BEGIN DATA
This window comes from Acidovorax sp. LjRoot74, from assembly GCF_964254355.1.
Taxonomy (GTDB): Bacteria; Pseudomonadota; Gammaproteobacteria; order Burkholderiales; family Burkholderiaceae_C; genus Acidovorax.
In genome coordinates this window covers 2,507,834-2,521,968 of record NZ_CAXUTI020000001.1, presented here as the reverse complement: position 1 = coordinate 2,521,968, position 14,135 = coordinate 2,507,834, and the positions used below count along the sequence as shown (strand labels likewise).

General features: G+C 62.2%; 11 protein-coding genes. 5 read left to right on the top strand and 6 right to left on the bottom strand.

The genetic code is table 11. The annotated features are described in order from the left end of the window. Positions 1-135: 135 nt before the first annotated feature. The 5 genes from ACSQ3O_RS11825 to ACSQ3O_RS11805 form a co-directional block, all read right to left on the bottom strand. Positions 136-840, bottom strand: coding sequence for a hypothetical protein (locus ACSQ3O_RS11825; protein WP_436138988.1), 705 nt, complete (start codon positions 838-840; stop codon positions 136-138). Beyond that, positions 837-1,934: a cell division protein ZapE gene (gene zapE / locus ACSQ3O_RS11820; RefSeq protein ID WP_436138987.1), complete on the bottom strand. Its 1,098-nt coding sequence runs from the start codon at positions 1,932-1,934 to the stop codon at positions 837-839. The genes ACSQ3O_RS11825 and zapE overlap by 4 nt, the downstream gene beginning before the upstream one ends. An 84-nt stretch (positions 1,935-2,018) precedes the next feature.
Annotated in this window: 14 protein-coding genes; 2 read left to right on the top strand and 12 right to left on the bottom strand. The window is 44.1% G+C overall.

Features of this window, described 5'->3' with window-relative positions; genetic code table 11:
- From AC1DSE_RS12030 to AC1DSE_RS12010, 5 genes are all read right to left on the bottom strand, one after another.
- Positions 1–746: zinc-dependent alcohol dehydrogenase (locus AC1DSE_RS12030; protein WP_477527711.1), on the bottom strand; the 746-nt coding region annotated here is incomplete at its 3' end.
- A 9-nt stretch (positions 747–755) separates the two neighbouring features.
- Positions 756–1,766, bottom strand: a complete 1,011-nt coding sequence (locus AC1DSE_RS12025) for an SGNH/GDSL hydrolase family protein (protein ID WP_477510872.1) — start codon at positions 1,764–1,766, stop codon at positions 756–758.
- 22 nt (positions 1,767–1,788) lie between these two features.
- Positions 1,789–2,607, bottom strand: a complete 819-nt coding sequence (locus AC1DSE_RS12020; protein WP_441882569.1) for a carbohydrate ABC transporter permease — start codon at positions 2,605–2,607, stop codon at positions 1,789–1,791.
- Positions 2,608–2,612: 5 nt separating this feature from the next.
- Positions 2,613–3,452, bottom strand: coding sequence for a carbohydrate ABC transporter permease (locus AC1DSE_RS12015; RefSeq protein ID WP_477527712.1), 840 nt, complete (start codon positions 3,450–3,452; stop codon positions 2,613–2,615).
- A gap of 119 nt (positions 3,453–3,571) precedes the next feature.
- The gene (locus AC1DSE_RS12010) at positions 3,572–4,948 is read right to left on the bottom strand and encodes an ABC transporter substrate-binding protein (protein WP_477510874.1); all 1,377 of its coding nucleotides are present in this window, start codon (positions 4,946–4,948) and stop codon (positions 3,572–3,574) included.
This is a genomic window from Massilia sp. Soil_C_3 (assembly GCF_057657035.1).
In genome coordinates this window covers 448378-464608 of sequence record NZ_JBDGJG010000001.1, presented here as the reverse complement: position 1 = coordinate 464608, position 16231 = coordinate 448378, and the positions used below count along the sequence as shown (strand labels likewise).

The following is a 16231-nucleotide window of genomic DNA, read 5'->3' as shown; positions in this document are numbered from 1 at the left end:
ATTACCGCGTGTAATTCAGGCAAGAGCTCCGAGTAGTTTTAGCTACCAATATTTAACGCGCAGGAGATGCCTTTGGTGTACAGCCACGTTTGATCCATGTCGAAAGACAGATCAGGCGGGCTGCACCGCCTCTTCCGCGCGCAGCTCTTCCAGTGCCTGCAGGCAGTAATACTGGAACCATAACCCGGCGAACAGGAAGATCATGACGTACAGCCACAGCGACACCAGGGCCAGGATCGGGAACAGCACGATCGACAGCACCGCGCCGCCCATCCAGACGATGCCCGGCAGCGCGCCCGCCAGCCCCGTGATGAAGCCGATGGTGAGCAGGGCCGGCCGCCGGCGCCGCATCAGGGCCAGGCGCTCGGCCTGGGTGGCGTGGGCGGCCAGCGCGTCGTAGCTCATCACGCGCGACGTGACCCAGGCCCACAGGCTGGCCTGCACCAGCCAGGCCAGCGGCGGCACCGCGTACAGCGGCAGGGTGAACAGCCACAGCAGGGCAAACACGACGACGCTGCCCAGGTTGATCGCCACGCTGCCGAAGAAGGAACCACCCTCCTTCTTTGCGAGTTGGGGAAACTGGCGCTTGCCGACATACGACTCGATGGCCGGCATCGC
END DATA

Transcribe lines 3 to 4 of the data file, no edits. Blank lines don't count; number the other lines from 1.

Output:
In genome coordinates this window covers 2,507,834-2,521,968 of record NZ_CAXUTI020000001.1, presented here as the reverse complement: position 1 = coordinate 2,521,968, position 14,135 = coordinate 2,507,834, and the positions used below count along the sequence as shown (strand labels likewise).

General features: G+C 62.2%; 11 protein-coding genes. 5 read left to right on the top strand and 6 right to left on the bottom strand.